The Hound's vision of the future includes the sight of "a mountain," which is a very loaded term, given the nickname for the other Clegane brother. For years, fans have been hyping up a final showdown between the brothers, affectionately known as the Clegane Bowl. The fact that both characters are still alive (or alive-ish) on the show only further fuels the hype, as does any slight trace of foreshadowing. So while Sandor probably isn't seeing the Mountain in the flames, the mention of a mountain is at the very least A-level trolling of the audience, if not a wink and nod toward the battle we all want to see.
Speaking of battles, the Hound finally sees through the fires what Beric and Thoros (Paul Kaye) have been warning him about: cold winds rising in the North and a great battle right where the Wall meets the sea. The place he describes sounds an awful lot like Eastwatch by the Sea, the same unfortified castle that Jon Snow (Kit Harington) sent Tormund Giantsbane (Kristofer Hivju) and the wildlings to take over. Previews for season seven have shown scenes of a deadly battle in the snow involving Jon, Tormund and at least Beric (and his flaming sword), if not the whole Brotherhood. The building blocks for that frosty fight are now firmly in place, thanks to Jon's orders to Tormund and the Hound's vision of the future.
"Clegane, we're here for a reason. The Lord of Light is keeping Beric alive for a reason. He gave a failed drunk priest the power to bring him back for a reason. We're part of something larger than ourselves."
Thoros spoke those words in season six, and they have only become more resonant since the Hound's look into his fiery future. There's no doubt that he crossed paths with the Brotherhood for a reason. Heck, there's little doubt that the Lord of Light gave the Hound the power to kill Beric once before for a reason. These three men are intertwined somehow. The only question is ... well, how?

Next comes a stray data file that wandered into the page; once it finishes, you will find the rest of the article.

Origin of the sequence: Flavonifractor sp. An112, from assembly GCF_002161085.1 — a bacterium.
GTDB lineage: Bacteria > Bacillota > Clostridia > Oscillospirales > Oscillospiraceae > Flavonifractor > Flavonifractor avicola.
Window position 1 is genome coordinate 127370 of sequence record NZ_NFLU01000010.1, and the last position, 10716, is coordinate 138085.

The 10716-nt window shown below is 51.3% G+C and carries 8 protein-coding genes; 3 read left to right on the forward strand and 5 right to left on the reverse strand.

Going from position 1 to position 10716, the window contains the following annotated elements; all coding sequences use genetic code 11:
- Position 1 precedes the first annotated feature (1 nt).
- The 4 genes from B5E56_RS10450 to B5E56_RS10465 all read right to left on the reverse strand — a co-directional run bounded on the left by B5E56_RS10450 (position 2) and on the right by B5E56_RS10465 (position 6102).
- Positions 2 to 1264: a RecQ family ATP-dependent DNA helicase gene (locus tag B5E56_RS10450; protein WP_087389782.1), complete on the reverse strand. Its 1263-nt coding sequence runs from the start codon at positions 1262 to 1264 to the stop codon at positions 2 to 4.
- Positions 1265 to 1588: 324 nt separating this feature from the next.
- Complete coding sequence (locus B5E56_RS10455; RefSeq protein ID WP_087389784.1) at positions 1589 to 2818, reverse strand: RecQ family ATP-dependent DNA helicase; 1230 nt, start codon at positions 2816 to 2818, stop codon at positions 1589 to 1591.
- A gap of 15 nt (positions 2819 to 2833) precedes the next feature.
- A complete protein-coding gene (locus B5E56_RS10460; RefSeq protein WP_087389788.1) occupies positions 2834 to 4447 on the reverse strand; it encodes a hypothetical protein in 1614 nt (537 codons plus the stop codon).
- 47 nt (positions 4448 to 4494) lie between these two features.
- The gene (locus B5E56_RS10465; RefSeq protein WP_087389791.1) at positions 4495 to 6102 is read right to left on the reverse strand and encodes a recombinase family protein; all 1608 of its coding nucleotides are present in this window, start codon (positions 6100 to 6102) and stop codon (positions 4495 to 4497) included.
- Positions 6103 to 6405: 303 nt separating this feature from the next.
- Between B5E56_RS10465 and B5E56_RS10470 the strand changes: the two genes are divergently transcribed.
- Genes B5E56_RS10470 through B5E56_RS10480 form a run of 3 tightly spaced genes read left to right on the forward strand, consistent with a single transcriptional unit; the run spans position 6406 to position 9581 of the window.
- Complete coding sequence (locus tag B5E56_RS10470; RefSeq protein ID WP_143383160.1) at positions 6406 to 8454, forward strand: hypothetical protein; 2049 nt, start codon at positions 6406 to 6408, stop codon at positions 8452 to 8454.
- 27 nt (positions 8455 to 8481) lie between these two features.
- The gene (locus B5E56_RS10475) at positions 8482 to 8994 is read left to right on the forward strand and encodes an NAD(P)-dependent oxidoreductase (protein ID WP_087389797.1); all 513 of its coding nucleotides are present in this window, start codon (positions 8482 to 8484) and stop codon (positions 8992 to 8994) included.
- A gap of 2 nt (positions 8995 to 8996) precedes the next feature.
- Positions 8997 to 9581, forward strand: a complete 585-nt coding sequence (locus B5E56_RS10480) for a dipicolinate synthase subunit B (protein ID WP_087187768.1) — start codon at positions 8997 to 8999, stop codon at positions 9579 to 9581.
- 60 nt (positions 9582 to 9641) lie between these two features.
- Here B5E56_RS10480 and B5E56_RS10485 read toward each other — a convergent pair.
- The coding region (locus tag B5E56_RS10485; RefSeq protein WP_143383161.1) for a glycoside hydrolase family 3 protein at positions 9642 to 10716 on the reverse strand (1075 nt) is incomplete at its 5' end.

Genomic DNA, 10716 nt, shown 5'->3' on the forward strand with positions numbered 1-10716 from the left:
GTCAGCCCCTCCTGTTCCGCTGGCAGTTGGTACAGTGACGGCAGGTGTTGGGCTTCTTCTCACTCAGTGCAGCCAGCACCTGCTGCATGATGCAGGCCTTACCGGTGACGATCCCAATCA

As it regards Beric, we have a prediction for what's happening next: the Lightning Lord will sacrifice himself to save Jon Snow, whose instrumental role in the great war can't end until the whole song and dance of ice and fire is over. For Thoros and the Hound, are their purposes as simple as assuring Beric remains alive long enough to save Jon? Will they somehow give up their own lives in order to protect the King in the North, or to otherwise hold down the fort (if not the door) and stop the White Walkers from bypassing the Wall?
There's a fatalistic quality about the Brotherhood's journey. It feels like the final ride for Beric at the very least, if not also for Thoros and the Hound. But at least as far as Clegane goes, perhaps there's more life in him yet. Perhaps he's being driven north so he can one day make amends with Arya, not to mention Sansa (Sophie Turner), with whom he shares history as well. Is the Hound destined to give his life saving humanity from the White Walker threat, or is destiny pulling him north so he can find redemption in serving alongside House Stark for the rest of his days? If only we had a magical fire we could peer into for all the answers.
Watch the video below for the Game of Thrones cast's preview of season seven's battles.